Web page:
Take the 2-minute tour ×
Mathematics Stack Exchange is a question and answer site for people studying math at any level and professionals in related fields. It's 100% free, no registration required.

Let's say I have the following:


$\frac{du}{dt} = 4t^3+2$

$du = (4t^3+2)dt$

Now, if I wanted to write this in functional notation:

$f(t) = t^4+2t$

$f'(t) = 4t^3+2$

What is the next step in functional notation?

share|improve this question
$\frac{du}{dt}=f'(t)\implies du=f'(t)dt$ :) –  Jonas Meyer Jan 4 '12 at 5:20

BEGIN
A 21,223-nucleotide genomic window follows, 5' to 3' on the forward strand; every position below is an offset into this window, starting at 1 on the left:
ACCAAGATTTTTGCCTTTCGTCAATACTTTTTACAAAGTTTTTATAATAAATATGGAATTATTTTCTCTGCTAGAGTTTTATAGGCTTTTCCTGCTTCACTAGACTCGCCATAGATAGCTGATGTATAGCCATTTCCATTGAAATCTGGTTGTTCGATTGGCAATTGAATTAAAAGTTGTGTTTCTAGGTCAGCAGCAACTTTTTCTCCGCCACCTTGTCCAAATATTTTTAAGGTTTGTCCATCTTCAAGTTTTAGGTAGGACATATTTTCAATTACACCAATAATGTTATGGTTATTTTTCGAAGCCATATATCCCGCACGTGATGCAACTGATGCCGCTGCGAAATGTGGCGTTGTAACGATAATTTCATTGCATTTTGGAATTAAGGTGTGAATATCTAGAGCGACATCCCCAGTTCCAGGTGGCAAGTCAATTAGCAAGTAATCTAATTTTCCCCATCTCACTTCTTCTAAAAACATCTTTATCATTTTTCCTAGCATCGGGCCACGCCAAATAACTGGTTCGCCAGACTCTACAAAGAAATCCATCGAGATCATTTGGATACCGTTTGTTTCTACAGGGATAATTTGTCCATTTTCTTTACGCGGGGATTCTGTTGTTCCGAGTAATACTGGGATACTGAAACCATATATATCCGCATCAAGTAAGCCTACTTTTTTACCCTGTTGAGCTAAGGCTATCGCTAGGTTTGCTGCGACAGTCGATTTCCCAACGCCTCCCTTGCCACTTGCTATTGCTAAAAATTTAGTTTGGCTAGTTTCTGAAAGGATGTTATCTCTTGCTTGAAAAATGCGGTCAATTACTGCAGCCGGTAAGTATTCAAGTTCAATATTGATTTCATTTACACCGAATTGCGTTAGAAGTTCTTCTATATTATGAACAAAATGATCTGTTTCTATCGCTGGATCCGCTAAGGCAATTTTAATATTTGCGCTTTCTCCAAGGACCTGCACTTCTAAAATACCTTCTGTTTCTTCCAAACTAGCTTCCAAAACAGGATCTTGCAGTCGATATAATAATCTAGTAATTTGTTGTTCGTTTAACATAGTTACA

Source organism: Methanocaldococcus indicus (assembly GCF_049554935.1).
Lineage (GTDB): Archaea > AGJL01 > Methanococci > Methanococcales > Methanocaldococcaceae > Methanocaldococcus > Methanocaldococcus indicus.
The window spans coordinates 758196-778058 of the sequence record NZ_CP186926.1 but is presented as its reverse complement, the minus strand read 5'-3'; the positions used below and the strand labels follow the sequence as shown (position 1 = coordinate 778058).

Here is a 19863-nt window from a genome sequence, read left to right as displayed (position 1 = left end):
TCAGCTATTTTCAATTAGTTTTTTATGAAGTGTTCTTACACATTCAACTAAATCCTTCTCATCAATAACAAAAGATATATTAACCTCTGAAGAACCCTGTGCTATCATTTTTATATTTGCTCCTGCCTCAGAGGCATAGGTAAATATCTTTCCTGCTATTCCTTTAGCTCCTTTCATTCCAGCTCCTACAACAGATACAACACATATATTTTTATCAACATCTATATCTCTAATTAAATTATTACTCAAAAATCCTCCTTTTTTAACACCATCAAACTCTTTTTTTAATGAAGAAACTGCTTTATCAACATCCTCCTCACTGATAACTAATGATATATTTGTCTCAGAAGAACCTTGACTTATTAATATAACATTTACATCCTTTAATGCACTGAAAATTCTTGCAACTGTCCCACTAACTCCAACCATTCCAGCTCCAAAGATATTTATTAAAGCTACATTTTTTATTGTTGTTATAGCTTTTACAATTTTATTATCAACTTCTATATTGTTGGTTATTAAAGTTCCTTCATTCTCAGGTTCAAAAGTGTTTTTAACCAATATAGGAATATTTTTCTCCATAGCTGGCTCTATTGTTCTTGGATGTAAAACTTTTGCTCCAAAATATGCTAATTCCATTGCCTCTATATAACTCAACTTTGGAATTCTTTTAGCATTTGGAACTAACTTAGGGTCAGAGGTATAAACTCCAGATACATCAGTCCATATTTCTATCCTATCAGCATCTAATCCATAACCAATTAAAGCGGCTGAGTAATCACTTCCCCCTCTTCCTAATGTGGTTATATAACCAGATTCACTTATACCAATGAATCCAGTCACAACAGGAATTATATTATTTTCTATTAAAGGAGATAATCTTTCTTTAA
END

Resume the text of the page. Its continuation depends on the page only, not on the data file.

It really depends on what you mean by your original third line. Maybe try $f(t+h) - f(t) = ( 4 t^3 + 2) h + O(h^2)$? –  Scaramouche Jan 4 '12 at 5:21

Your Answer


By posting your answer, you agree to the privacy policy and terms of service.

Browse other questions tagged or ask your own question.